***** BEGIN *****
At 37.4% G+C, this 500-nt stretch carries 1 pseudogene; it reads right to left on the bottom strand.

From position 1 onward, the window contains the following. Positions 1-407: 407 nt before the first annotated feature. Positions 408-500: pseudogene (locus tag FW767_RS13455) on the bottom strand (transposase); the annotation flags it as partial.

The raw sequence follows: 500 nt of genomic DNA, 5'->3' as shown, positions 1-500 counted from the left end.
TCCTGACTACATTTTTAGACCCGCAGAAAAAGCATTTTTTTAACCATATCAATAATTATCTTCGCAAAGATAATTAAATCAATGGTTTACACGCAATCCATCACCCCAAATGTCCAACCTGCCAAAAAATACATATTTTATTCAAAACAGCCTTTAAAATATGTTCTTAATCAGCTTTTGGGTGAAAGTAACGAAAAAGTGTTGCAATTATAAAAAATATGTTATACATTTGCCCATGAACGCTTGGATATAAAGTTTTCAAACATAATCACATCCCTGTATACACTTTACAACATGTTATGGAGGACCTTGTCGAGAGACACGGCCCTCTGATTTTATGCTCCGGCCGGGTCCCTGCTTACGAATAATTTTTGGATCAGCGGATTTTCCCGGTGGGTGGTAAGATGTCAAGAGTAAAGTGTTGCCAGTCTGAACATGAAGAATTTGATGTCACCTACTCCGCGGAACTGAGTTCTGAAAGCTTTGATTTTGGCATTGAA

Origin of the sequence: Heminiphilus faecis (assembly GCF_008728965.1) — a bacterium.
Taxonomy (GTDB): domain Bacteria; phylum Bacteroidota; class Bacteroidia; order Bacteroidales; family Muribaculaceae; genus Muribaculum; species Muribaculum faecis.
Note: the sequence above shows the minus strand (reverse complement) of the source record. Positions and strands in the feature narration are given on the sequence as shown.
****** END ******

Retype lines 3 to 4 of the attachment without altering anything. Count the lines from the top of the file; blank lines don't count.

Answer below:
The raw sequence follows: 500 nt of genomic DNA, 5'->3' as shown, positions 1-500 counted from the left end.
TCCTGACTACATTTTTAGACCCGCAGAAAAAGCATTTTTTTAACCATATCAATAATTATCTTCGCAAAGATAATTAAATCAATGGTTTACACGCAATCCATCACCCCAAATGTCCAACCTGCCAAAAAATACATATTTTATTCAAAACAGCCTTTAAAATATGTTCTTAATCAGCTTTTGGGTGAAAGTAACGAAAAAGTGTTGCAATTATAAAAAATATGTTATACATTTGCCCATGAACGCTTGGATATAAAGTTTTCAAACATAATCACATCCCTGTATACACTTTACAACATGTTATGGAGGACCTTGTCGAGAGACACGGCCCTCTGATTTTATGCTCCGGCCGGGTCCCTGCTTACGAATAATTTTTGGATCAGCGGATTTTCCCGGTGGGTGGTAAGATGTCAAGAGTAAAGTGTTGCCAGTCTGAACATGAAGAATTTGATGTCACCTACTCCGCGGAACTGAGTTCTGAAAGCTTTGATTTTGGCATTGAA